BACKGROUND This exploratory study seeks to generate new hypotheses about the relationship between obstetric complications and schizophrenia.
METHOD The British Perinatal Mortality Survey represents 98% of all births during one week in March 1958 in Great Britain. Present State Examination (PSE), Catego diagnoses of narrowly defined schizophrenia (n = 49), broadly defined schizophrenia (n = 79), affective psychosis (n = 44) and neurosis (n = 93) were derived from case notes for all cohort members. The remainder of the cohort, surviving the perinatal period, acted as controls (n = 16 812). Variables in the British Perinatal Mortality Survey were grouped into five categories: the physique/lifestyle of the mother (including demographic characteristics), her obstetric history, the current pregnancy, the delivery and the condition of the baby.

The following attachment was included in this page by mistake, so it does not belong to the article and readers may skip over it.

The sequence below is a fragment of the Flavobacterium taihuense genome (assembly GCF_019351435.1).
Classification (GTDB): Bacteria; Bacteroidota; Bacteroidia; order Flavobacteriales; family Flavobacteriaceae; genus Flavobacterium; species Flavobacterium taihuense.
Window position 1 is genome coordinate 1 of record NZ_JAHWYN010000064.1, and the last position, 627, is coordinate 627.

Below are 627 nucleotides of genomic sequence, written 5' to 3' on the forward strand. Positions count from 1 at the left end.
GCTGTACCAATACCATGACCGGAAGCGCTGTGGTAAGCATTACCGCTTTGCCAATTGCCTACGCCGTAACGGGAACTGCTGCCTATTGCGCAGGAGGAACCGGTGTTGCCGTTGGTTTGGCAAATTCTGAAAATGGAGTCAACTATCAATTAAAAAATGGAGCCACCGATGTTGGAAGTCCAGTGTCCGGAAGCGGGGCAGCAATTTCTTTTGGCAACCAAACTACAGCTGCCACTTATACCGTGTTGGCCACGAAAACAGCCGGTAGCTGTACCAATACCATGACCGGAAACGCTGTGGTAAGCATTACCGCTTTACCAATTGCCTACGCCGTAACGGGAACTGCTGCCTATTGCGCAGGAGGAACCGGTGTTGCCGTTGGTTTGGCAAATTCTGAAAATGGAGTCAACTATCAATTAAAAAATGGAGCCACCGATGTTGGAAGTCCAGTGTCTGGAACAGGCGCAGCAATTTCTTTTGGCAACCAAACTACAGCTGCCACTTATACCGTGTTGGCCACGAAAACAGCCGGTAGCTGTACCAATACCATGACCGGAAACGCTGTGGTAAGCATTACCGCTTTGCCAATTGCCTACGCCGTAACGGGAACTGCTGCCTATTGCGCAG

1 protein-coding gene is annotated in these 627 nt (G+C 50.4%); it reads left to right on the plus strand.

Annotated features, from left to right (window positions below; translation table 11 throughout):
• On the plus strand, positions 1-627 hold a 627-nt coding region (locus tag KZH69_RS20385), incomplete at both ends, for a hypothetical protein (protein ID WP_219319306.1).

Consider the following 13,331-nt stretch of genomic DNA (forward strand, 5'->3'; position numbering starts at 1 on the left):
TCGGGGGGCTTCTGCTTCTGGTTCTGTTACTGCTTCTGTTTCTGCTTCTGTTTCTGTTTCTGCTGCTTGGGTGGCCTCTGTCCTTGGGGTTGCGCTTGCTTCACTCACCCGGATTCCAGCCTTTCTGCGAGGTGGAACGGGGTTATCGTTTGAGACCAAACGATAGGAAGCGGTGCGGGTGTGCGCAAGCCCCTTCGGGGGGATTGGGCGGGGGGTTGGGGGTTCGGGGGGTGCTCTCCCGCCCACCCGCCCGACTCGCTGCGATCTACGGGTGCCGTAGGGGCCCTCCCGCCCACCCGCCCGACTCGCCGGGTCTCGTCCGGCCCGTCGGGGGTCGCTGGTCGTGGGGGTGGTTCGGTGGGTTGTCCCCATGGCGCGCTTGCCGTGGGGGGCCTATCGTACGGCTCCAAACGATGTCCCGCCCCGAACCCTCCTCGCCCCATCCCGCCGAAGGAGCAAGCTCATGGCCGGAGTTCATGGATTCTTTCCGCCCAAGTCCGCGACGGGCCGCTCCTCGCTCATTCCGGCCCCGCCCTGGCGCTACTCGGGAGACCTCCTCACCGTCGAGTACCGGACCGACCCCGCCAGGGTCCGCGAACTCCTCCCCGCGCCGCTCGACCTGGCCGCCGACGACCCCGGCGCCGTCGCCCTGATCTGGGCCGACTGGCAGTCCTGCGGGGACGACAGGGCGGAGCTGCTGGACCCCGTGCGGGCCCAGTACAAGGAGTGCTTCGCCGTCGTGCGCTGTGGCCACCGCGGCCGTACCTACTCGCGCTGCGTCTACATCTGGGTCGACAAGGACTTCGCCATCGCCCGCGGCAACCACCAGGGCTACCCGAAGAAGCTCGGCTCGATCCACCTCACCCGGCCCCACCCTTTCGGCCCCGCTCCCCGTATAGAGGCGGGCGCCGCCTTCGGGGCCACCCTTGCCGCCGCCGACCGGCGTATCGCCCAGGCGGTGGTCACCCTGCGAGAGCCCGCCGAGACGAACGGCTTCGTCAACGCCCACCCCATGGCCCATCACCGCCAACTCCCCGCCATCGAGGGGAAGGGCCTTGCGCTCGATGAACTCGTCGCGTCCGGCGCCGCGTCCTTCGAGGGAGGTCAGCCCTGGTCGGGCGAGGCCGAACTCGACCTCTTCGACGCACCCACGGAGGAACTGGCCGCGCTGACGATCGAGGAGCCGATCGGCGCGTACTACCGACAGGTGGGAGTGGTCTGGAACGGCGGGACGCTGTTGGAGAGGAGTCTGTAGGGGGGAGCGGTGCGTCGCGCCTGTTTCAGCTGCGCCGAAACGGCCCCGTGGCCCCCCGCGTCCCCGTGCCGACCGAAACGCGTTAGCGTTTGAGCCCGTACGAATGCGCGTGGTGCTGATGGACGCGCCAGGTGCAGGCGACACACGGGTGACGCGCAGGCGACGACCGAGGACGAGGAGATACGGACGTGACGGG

RESULTS There were 7/17 significant differences in maternal physique/lifestyle and obstetric history between the births of schizophrenics and controls, compared to 4/40 comparisons of somatic variables relating to pregnancy, birth and the condition of the baby. This compares with 4/17 and 7/40 for affective psychotics and a total of 4/57 differences for all categories of variables when neurotics were contrasted with controls.
CONCLUSIONS The purported increased risk of obstetric complications in schizophrenics may result from the physique/lifestyle of their mothers.